Turner v. United States et al

Filing 45

ORDER DENYING MOTIONS TO DISMISS by Judge William H. Orrick denying 9 Motion to Dismiss; denying 16 Motion to Dismiss. Answer due 11/2/2017. Case Management Statement due by 11/21/2017. Further Case Management Conference set for 11/28/2017 at 2:00 PM in Courtroom 2, 17th Floor, San Francisco. (Attachments: # 1 Certificate/Proof of Service) (wsn, COURT STAFF) (Filed on 10/13/2017)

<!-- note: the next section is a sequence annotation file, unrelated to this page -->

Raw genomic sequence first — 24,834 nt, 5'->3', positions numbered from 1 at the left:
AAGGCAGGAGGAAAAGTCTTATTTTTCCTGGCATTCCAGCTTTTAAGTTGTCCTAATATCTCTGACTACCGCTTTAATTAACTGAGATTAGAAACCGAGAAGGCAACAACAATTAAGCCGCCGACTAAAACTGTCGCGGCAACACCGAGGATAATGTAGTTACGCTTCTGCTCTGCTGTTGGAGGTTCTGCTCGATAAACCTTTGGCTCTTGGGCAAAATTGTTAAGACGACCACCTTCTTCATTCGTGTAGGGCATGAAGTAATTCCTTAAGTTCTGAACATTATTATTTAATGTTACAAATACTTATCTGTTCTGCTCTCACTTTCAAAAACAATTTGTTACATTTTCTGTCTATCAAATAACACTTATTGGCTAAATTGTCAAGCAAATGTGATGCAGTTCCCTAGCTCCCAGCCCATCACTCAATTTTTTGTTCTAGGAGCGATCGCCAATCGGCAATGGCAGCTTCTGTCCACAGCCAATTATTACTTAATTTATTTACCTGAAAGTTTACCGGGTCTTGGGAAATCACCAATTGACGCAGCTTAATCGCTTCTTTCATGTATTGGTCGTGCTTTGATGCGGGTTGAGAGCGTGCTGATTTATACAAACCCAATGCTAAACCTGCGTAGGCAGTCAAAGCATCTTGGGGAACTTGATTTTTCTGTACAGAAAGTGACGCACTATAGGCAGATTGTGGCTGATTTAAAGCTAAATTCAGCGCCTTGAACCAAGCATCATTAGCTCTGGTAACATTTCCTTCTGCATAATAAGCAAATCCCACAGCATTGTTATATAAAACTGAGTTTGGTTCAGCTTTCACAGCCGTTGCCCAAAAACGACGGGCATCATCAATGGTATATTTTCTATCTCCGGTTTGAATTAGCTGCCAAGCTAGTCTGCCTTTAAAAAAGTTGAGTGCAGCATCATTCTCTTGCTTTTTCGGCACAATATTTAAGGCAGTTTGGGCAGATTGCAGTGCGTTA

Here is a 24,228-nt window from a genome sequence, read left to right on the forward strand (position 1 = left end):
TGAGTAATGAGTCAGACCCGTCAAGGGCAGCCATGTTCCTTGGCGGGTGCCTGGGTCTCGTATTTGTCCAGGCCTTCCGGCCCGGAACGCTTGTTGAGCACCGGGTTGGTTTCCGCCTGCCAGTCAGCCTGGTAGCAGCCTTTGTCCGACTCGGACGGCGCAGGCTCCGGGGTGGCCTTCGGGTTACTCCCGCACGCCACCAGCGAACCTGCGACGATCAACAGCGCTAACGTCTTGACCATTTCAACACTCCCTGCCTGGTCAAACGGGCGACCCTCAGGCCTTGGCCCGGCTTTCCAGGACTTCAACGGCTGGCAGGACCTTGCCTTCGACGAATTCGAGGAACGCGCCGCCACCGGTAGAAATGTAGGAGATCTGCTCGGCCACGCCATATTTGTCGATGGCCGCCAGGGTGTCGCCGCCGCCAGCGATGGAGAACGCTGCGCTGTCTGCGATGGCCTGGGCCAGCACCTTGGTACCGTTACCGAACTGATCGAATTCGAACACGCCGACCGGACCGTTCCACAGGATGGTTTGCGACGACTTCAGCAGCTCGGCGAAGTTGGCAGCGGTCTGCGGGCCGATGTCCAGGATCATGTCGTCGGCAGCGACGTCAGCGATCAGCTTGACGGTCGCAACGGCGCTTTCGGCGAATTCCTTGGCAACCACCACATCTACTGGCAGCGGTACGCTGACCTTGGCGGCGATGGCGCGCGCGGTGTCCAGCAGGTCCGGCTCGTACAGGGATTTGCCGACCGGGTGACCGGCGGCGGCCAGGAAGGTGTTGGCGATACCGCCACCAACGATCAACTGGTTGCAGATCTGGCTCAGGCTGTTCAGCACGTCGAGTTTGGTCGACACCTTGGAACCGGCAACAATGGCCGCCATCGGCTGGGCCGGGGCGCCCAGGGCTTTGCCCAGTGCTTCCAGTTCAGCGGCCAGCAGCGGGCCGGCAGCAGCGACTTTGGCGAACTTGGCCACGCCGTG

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1 2 3 4 UNITED STATES DISTRICT COURT 5 NORTHERN DISTRICT OF CALIFORNIA 6 7 RONALD TURNER, Plaintiff, 8 UNITED STATES, et al., Re: Dkt. Nos. 9, 16 Defendants. 11 United States District Court Northern District of California ORDER DENYING MOTIONS TO DISMISS v. 9 10 Case No. 17-cv-02265-WHO INTRODUCTION 12 Plaintiff Ronald Turner alleges that after he met with defendant Dr. Tracie Rivera at a 13 14 Veterans Clinic, Dr. Rivera negligently disclosed confidential medical information, causing 15 worsening of plaintiff’s medical condition, loss of employment, and humiliation. He brings suit 16 against Dr. Rivera and her employer, Locumtenens.com, LLC (“Locumtenens”), for medical 17 malpractice, and against the United States Department of Veterans Affairs under the Federal Tort 18 Claims Act (“FTCA”). The questions I must answer on defendants’ motions to dismiss are 19 whether Turner’s claims were timely filed. Because Turner has diligently pursued his claims in 20 good faith and defendants have shown no prejudice, I DENY the motions to dismiss. BACKGROUND 21 22 23 I. Factual Background Turner is a Marine Corps veteran. See First Amended Complaint (“FAC”) [Dkt. No. 7] 24 Ex. B (“Additional History”). He was diagnosed with Post Traumatic Stress Disorder by the 25 Veteran’s Administration in San Bernadino, CA. Id. On May 5, 2014, while employed by the 26 United States Forest Service, he visited the Veteran’s Resource Center in Eureka, California, 27 where he met with his Veterans Counselor Andrew McLaughlin. FAC ¶ 5a; id. Ex. B. Despite his 28 insistence that he would not harm anyone and was well aware of the consequences of doing so, 1 Turner alleges that McLaughlin pressed him to describe who he would hurt if he were to hurt 2 someone, to which plaintiff responded his supervisor. FAC ¶ 5a. McLaughlin developed a crisis 3 plan for Turner and suggested that he contact the Eureka Veterans Clinic to meet with the new 4 psychiatrist. Id. 5 On May 14, 2014, Turner met with Dr. Tracie Rivera at the Eureka Veterans Clinic. FAC 6 ¶ 5b. He claims that there was no indication that Dr. Rivera was not an employee of the Veterans 7 Administration. Id. Turner explained that he was following a crisis plan, continuing to meet with 8 his counselor, and feeling better. Id. He reiterated that he “had no desire or intent to harm 9 anyone.” Id. He was calm throughout the appointment. Id. The following day, he received a phone call from Dr. Rivera informing him that the 11 United States District Court Northern District of California 10 treatment team at the clinic made the decision “to warn the appropriate entities about [his] harmful 12 thoughts.” Id. ¶ 5c. After consulting with the legal team, Dr. Rivera made disclosures to Turner’s 13 supervisor, William VanAuken, as well as the Redding Police Department. Id. Dr. Rivera also 14 contacted the Redding Police Department and informed Officer Devin Ketel that Turner 15 threatened to murder his supervisor, setting off a series of meetings between various police 16 personnel, Turner’s supervisor, and other employees from the U.S. Forest Service. FAC ¶ 5d. 17 Turner was ultimately terminated from his employment on an undisclosed date, most likely 18 between May and August of 2014. Id. 19 20 II. Procedural Background On October 21, 2014, Turner filed a complaint with the Office for Civil Rights within the 21 Department of Health and Human Services to initiate an investigation into the two disclosures 22 made by Dr. Rivera. See FAC Ex. D (“Administrative Actions”). The Office for Civil Rights 23 accepted the complaint on January 15, 2015, and responded on August 5, 2016 that the initial 24 disclosure “had been addressed with training” but there was no record of the second disclosure. 25 See id. Turner submitted a FOIA request with the Office for Civil Rights for the investigative file 26 on September 5, 2016. Id. On April 5, 2017, a member of the Department of Health and Human 27 Resources e-mailed plaintiff with a status update, indicating that the investigative file was in the 28 Department’s possession, and was being assigned to an analyst who would inform Turner when 2 1 those documents were ready for shipment. Id. He has yet to receive those documents. Turner separately filed, on May 12, 2016, a claim with the Office of General Counsel of 2 3 the Department of Veterans Affairs. See FAC Ex. D. On October 21, 2016, the Department 4 mailed a response, received on October 24, indicating that Dr. Rivera was not a VA employee but 5 rather an employee of their contractor, Locumtenens. 1 Id. He contends that he did not know that 6 Dr. Rivera was not an employee of the Department of Veterans Affairs until receipt of this letter. 7 See FAC ¶ 5b. On November 8, 2016, Turner sent two notices via certified mail to Locumtenens and Dr. 8 9 Rivera of his intent to file suit. Id. Ex. D. He also filed a second FOIA request with the Department of Veterans Affairs for the investigative file and clarifying information on the work 11 United States District Court Northern District of California 10 status of Dr. Rivera on November 20, 2016. Id. On March 7, 2017, the Department submitted 14 12 pages of 41 documents, denying him access to the remainder. Id. 13 Turner filed this suit, pro se, on April 24, 2017. See Complaint [Dkt. No. 1]. He sent the 14 Complaint for filing via overnight mail using United Parcel Service on April 20, 2017; he asserts 15 that a massive landslide blocked Highway 101 between Humboldt County and San Francisco that 16 day. Dkt. No. 21, p.2. Delivery was attempted at 9:28 a.m. on Friday, April 21, 2017, which 17 would have been timely. Id. But the federal building in San Francisco was closed as a result of a 18 fire that caused an electrical outage in the area of the courthouse. Delivery occurred on Monday, 19 April 24, 2017, when the federal building reopened. LEGAL STANDARD 20 Under Federal Rule of Procedure 12(b)(6), a district court must dismiss a complaint if it 21 22 fails to state a claim upon which relief can be granted. To survive a Rule 12(b)(6) motion to 23 dismiss, the plaintiff must allege “enough facts to state a claim to relief that is plausible on its 24 face.” Bell Atl. Corp. v. Twombly, 550 U.S. 544, 570 (2007). A claim is facially plausible when 25 1 26 27 28 While plaintiff received the letter on October 24, plaintiff’s allegations are unclear as to the date of that letter. The timeline of administrative actions lists without further explanation October 21, 2016 in association with the letter, and the Department asserts in its motion to dismiss that the letter was dated October 21, 2016. See Compl. Ex. D; VA Dep’t Mot. [Dkt. No. 16] at 1. Because this date appears on plaintiff’s administrative actions list and plaintiff does not dispute that it is the correct date of the letter in his opposition, I construe the date of the letter to be October 21, 2016. 3 1 the plaintiff pleads facts that “allow[] the court to draw the reasonable inference that the defendant 2 is liable for the misconduct alleged.” Ashcroft v. Iqbal, 556 U.S. 662, 678 (2009) (citation 3 omitted). While courts do not require “heightened fact pleading of specifics,” a plaintiff must 4 allege facts sufficient to “raise a right to relief above the speculative level.” Twombly, 550 U.S. at 5 555, 570. In deciding whether the plaintiff has stated a claim upon which relief can be granted, the 6 7 court accepts the plaintiff’s allegations as true and draws all reasonable inferences in favor of the 8 plaintiff. See Usher v. City of Los Angeles, 828 F.2d 556, 561 (9th Cir. 1987). The court is not 9 required to accept as true “allegations that are merely conclusory, unwarranted deductions of fact, 10 or unreasonable inferences.” In re Gilead Scis. Sec. Litig., 536 F.3d 1049, 1055 (9th Cir. 2008). United States District Court Northern District of California 11 Additionally, “a pro se complaint, however inartfully pleaded, must be held to less 12 stringent standards than formal pleadings drafted by lawyers.” Erickson v. Pardus, 551 U.S. 89, 13 94 (2007). Indeed, the court must afford a pro se litigant “the benefit of any doubt.” Bretz v. 14 Kelman, 773 F.2d 1026, 1027 n.1 (9th Cir. 1985). DISCUSSION 15 16 17 I. United States Department of Veterans Affairs’ Motion to Dismiss The U.S. Department of Veterans Affairs (“the Department”) moves to dismiss Turner’s 18 FTCA claim for untimeliness. The FTCA states that “[a] tort claim against the United States shall 19 be forever barred . . . unless action is begun within six months after the date of mailing, by 20 certified or registered mail, of notice of final denial of the claim by the agency to which it was 21 presented.” 28 U.S.C. § 2401(b). The Department mailed Turner notice of denial of his claim on 22 October 21, 2016, triggering the six month statute of limitations ending on April 21, 2017. His 23 suit was filed three days late, on April 24, 2017. 24 Turner contends that the statute of limitations should be equitably tolled. See Kwai Fun 25 Wong v. Beebe, 732 F.3d 1030, 1035 (9th Cir. 2013) (holding that § 2401(b) is subject to equitable 26 tolling). Under federal law, a plaintiff seeking equitable tolling must show “(1) that he has been 27 pursuing his rights diligently, and (2) that some extraordinary circumstances stood in his way.” 28 Id. at 1052. The first element requires “reasonable diligence” and that plaintiff be “without any 4 1 fault in pursuing his claim.” Id. (internal quotation marks omitted). With regards to the second 2 element, “[e]quitable tolling is typically granted when litigants are unable to file timely 3 [documents] as a result of external circumstances beyond their direct control.” Id. 4 Contrary to the Department’s assertions, there is nothing wrong with Turner attempting to 5 file his claim on the day it was due to be filed, nor is the time of day relevant. As the 6 administrative actions timeline shows, he has diligently pursued his claim since its accrual, 7 seeking information through various avenues and following all of the requisite procedures. See 8 FAC Ex. D. This is especially noteworthy given that he has pursued these claims without the 9 assistance of counsel. But for the fire and electricity outage closing the federal building, Turner’s complaint would have been filed in a timely manner, and his diligence would not be in dispute. 11 United States District Court Northern District of California 10 The Department would have had UPS seek all alternative routes to avoid road closures, call 12 alternative courthouses, and attempt to file Turner’s complaint in any courthouse that would 13 accept it. See Reply at 4. But equitable tolling does not require this type of “overzealous or 14 extreme pursuit of any and every avenue of relief.” Kwai Fun Wong, 732 F.3d at 1052. 15 The federal building’s unexpected closure due to the fire and electricity outage constitutes 16 “extraordinary circumstances” sufficient to toll the statute of limitations. While the Ninth Circuit 17 found that the district court did not err in denying equitable tolling in Okafor v. United States, in 18 that case plaintiff had no excuse but the delivery company’s delay. 846 F.3d 337, 340 (9th Cir. 19 2017). Here, the delivery company was not to blame, but rather the federal building itself was 20 closed no matter the method of the delivery. Likewise, Sack v. U.S. Department of Health and 21 Human Services is also easily distinguishable. No. 16-cv-05505-MEJ, 2017 WL 2472952 (N.D. 22 Cal. June 8, 2017). There, plaintiff claimed that the extraordinary circumstance was defendant’s 23 bad faith, but the record lacked any support for that assertion and instead revealed plaintiff’s own 24 failure to act. Id. at *5. In the present case, plaintiff has sufficiently alleged “external 25 circumstances beyond [his] direct control” warranting equitable tolling. Kwai Fun Wong, 732 26 F.3d at 1052. 27 28 While the Department is correct that plaintiff’s First Amended Complaint makes no reference to the allegations supporting his equitable tolling argument, I find that the doctrine of 5 1 equitable tolling applies. Given that Turner has both alleged and evidenced in his Opposition and 2 supporting exhibits that he can show the required elements to support the application of equitable 3 tolling, because I can and do take judicial notice of the fact that the federal building in San 4 Francisco was closed on April 21, 2017 because it had no electricity, and since the Department has 5 had the opportunity to challenge the facts asserted by Turner and rebut his argument and failed to 6 do so persuasively, in the interest of judicial efficiency I will not require the pro se plaintiff to file 7 an second amended complaint merely to assert these facts. I DENY the Department of Veterans 8 Affairs’ motion to dismiss. 9 10 United States District Court Northern District of California 11 12 13 14 15 16 II. Locumtenens and Dr. Rivera’s Motion to Dismiss Locumtenens and Dr. Rivera too bring a motion to dismiss the California medical malpractice claim against them based on untimeliness. California law provides that: in an action for injury . . . against a health care provider based upon such person’s alleged professional negligence, the time for the commencement of action shall be three years after the date of injury or one year after the plaintiff discovers, or through the use of reasonable diligence should have discovered, the injury, whichever occurs first. In no event shall the time for commencement of legal action exceed three years unless tolled for any of the following: (1) upon proof of fraud, (2) intentional concealment, or (3) the presence of a foreign body, which has no therapeutic or diagnostic purpose or effect, in the person of the injured person. 17 Cal. Code Civ. Proc. § 340.5. While the statute allows for tolling in only three circumstances, 18 courts have also applied California’s doctrine of equitable tolling to the statute. See, e.g., Warne v. 19 City and Cty. of San Francisco, No. 16-cv-06773-JSC, 2017 WL 2834050, at *7–9 (N.D. Cal. 20 June 30, 2017) (denying motion to dismiss claim under § 340.5 based on equitable tolling of 21 statute of limitations); Gray v. Romero, No. 1:13-cv-01473, 2017 WL 220238, at *5 (E.D. Cal. 22 Jan. 18, 2017) (applying equitable tolling doctrine to § 340.5 claim); Righetti v. Cal. Dep’t of 23 Corrections and Rehabilitation, No. C-11-2717 EMC, 2012 WL 4742801, at *7–8 (N.D. Cal. Oct. 24 3, 2012) (same); Thomas v. Gilliland, 95 Cal. App. 4th 427, 433–37 (2002) (discussing application 25 of equitable tolling in context of § 340.5 claim); but see Lantzy v. Centex Homes, 31 Cal. 4th 363, 26 380 (2003) (stating, in dicta, that the Legislature could have expressly disallowed equitable tolling 27 in one statute “as in section[] 340.5 (health care malpractice)”). 28 6 Under California law,2 “application of the doctrine of equitable tolling requires timely 1 2 notice, and lack of prejudice, to the defendant, and reasonable and good faith conduct on the part 3 of the plaintiff.” Addison v. State of Cal., 21 Cal. 3d 313, 319 (1978). As the Ninth Circuit has 4 “acknowledged[,] the analysis of California's equitable tolling doctrine, particularly on the issue of 5 prejudice to defendant, generally requires consideration of matters outside the pleadings. As a 6 result, only in the rare case could the inquiry proceed at the pleading stage.” Daviton v. 7 Columbia/HCA Healthcare Corp., 241 F.3d 1131, 1140 (9th Cir. 2001). Turner discovered his injury in 2014 and did not file suit until April of 2017, well beyond 9 the one-year statute of limitations. Locumtenens and Dr. Rivera assert that Turner’s pursuit of a 10 FTCA claim cannot toll the statute of limitations under Section 340.5, arguing that California case 11 United States District Court Northern District of California 8 law has disallowed claims brought under the California Tort Claims Act (“CTCA”) to toll the 12 statute of limitations. But they do not address the doctrine of equitable tolling, the relevant issue 13 here. Turner has pleaded sufficient allegations to establish that equitable tolling may apply, at 14 15 least to survive the motion to dismiss. See Cervantes v. City of San Diego, 5 F.3d 1273, 1276 (9th 16 Cir. 1993) (“California’s fact-intensive test for equitable tolling is more appropriately applied at 17 the summary judgment or trial stage of litigation.”). On November 8, 2016, only two weeks after 18 he discovered that Dr. Rivera was an employee of Locumtenens on October 24, 2016, Turner 19 notified both defendants via certified mail of his intent to file a lawsuit. See FAC Ex. D. 20 Moreover, Dr. Rivera had reason to know of his intent to file suit as early as October of 2014, 21 when Turner filed a complaint with the Office for Civil Rights to initiate an investigation into Dr. 22 Rivera’s two disclosures. See id. Given that Dr. Rivera had reason to know all along, and that 23 Turner notified Locumtenens as soon as he discovered its involvement, there is no prejudice to 24 either defendant, nor have they argued otherwise. Finally, Turner has acted reasonably and in 25 good faith, and his allegations establish that he has diligently pursued his claims with respect to 26 27 28 2 “Along with the limitations period, the court borrows the state’s equitable tolling rules, absent a reason not to do so.” Daviton v. Columbia/HCA Healthcare Corp., 241 F.3d 1131, 1135 (9th Cir. 2001). 7 1 the information available to him at any given time. The record establishes that he followed the 2 procedures in a timely manner for filing a FTCA claim, which he believed was the applicable 3 statute to Dr. Rivera, up until October of 2016 when he learned otherwise. Id. Using October 24, 4 2016 as the date from which the statute of limitations began running on his Section 340.5 claim, 5 his filing of this lawsuit on April 24, 2017 was well within the one-year time limit. While Locumtenens and Dr. Rivera cite Roberts v. Cty. of Los Angeles, 175 Cal. App. 4th 6 474 (2009) for the proposition that the CTCA’s tolling provisions do not apply to Section 340.5, 8 Turner does not argue and I do not conclude that pursuit of a FTCA claim may toll Section 340.5’s 9 statute of limitation. Instead, I conclude that Turner has stated a plausible claim for equitable 10 tolling of the statute of limitation, which was not considered in Roberts, nor did the plaintiff in 11 United States District Court Northern District of California 7 Roberts discover previously unknown information affecting her claims after the statute of 12 limitation had run as Turner has here. Should additional information suggesting that he had 13 reason to know of Dr. Rivera’s employment status or Locumtenens’ involvement earlier than 14 October of 2016, defendants are welcome to revisit the issue. At this stage, however, I DENY 15 Locumtenens and Dr. Rivera’s motion to dismiss. CONCLUSION 16 For the foregoing reasons, I DENY the United States Department of Veterans Affairs’ 17 18 motion to dismiss as well as Locumtenens and Dr. Rivera’s motion to dismiss. Defendants shall 19 answer within 20 days. A Joint Case Management Conference Statement shall be filed by 20 November 21, 2017 and the Case Management Conference is set for November 28, 2017 at 2:00 21 p.m. 22 23 IT IS SO ORDERED. Dated: October 13, 2017 24 25 William H. Orrick United States District Judge 26 27 28 8